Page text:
The imminent certification of several aircraft adds to the growing list of approvals for both autopilots. The Bonanza/Debonair (C33, E33, F33, G33), Cessna 210, and Grumman AA-5 series will soon be approved for the GFC 500 autopilot, while the Beechcraft Baron (58P, 58TC) and Cessna 208B will add to the list of the GFC 600, according to company officials.
In just under a year, Garmin has completed Supplemental Type Certifications (STC) on 10 popular aircraft models between both autopilots, with more aircraft approvals in progress and many more to follow, Garmin officials said.
The GFC 600 and GFC 500 autopilots provide thousands of existing fixed-wing general aviation aircraft with a simple, light-weight and cost-effective autopilot upgrade path, according to company officials.
Designed as a standalone autopilot, the GFC 600 also has integration potential with the G500 TXi/G600 TXi and G500/G600 flight displays, Garmin navigators, as well as a variety of third-party flight displays, instruments and navigation sources.
The GFC 500 and G5 will soon be able to pair with the G500 TXi or G500 flight displays, company officials note.
The GFC 600 is intended for high performance piston and turbine aircraft that have a wide range of aircraft speed and performance characteristics, while the GFC 500 is intended for less complex piston single-engine aircraft.
Both boast traditional autopilot capabilities such as altitude hold, vertical speed and heading modes, as well as the capability to fly fully-coupled GPS, ILS, VOR, LOC and back-course approaches.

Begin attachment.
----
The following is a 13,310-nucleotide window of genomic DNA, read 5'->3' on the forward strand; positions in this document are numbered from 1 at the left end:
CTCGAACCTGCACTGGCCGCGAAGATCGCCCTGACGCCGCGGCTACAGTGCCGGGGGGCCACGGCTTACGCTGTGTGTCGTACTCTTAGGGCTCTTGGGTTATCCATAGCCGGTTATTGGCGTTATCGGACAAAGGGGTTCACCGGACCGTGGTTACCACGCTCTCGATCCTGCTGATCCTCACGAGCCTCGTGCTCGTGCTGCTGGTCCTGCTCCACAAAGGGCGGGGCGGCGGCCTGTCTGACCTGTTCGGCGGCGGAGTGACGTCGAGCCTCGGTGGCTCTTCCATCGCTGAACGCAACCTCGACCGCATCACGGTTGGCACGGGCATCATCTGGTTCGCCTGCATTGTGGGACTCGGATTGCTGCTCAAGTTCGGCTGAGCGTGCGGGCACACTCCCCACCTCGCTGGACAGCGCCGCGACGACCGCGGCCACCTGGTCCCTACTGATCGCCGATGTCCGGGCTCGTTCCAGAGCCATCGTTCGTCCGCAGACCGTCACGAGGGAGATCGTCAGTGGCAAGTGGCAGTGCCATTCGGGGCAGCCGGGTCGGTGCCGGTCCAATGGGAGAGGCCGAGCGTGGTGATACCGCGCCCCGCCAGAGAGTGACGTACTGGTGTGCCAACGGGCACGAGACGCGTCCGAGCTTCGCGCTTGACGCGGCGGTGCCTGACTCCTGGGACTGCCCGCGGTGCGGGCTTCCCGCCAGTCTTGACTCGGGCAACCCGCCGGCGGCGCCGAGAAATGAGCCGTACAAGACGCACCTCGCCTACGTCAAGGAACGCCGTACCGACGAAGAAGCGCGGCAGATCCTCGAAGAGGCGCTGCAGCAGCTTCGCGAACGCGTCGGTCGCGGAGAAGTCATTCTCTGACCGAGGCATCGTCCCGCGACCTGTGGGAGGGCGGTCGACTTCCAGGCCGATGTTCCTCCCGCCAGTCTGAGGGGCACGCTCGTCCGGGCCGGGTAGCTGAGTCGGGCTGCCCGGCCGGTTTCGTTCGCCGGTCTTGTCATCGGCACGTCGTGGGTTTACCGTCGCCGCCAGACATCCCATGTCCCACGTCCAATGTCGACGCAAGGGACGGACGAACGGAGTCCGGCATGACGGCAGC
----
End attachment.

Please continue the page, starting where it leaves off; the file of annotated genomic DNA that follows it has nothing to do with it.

Indicated airspeed climbs/descents, control wheel steering, as well as built-in roll steering add to the feature set.
Both autopilots contain a brushless DC motor and a gear train that eliminates the need for a mechanical slip clutch, offering “significantly improved performance and reducing maintenance requirements,” company officials said in a prepared release.
New to the GFC 600 & GFC 500, pilots can select the vertical navigation (VNAV) button on either autopilot mode controller to fly a fully-coupled VNAV profile when the autopilot is paired with the GTN 650/750 touchscreen navigators and the G5, G500 TXi/G600 TXi or G500/G600.
Within the GTN, pilots can enter altitude constraints on the flight plan page to set-up a vertical descent profile. Using VNAV, pilots also experience a near-seamless transition to an arrival and instrument approach as step-down altitudes are automatically populated, company officials explain.
When the GFC 600 and GFC 500 autopilot is fully-coupled on a VNAV descent, pilots receive the benefit of a smooth and controlled descent so they can focus on preparing for the approach to land.
Aircraft certified for the GFC 600 and GFC 500 autopilot include:
- Beechcraft Baron (58, 58A, 95-B55, 95-B55A)
- Beechcraft Bonanza (36, A36, A36TC)
- Cessna 182 (P, Q, R, S, T, T182, T182T)
- Cessna 340/340A
- Beechcraft Bonanza (S35, V35, V35A, V35B)
- Cessna 172 (E, F, G, H, I, J, K, L, M, N, P, Q, R, S, F172F, F172G, F172H, F172K, F172L, F172M, F172N, F172P)
- Cessna 182 (E, F, G, H, J, K, L, M, N, P, Q, R, S, T, T182, T182T, F182P, F182Q)
- Piper PA-28 (150, 151, 160, 161, 180, 181)
The GFC 600 autopilot is available starting at a suggested retail price of $19,995 for a 2-axis autopilot with electric pitch trim. The GFC 500 starts at a suggested retail price of $6,995 for a 2-axis autopilot. The GFC 500 can be purchased with the G5 electronic flight instrument for a suggested retail price of less than $10,000. Installation costs are not included in the retail price.